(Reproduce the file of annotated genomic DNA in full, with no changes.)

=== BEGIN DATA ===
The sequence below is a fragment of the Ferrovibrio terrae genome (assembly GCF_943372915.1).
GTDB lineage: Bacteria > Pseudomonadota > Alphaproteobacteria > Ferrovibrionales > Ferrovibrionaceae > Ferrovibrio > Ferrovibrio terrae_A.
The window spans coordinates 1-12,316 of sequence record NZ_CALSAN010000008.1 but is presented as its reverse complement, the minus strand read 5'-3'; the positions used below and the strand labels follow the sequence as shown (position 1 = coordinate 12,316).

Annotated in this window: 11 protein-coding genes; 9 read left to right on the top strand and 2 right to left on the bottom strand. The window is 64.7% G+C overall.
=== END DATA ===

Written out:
The sequence below is a fragment of the Ferrovibrio terrae genome (assembly GCF_943372915.1).
GTDB lineage: Bacteria > Pseudomonadota > Alphaproteobacteria > Ferrovibrionales > Ferrovibrionaceae > Ferrovibrio > Ferrovibrio terrae_A.
The window spans coordinates 1-12,316 of sequence record NZ_CALSAN010000008.1 but is presented as its reverse complement, the minus strand read 5'-3'; the positions used below and the strand labels follow the sequence as shown (position 1 = coordinate 12,316).

Annotated in this window: 11 protein-coding genes; 9 read left to right on the top strand and 2 right to left on the bottom strand. The window is 64.7% G+C overall.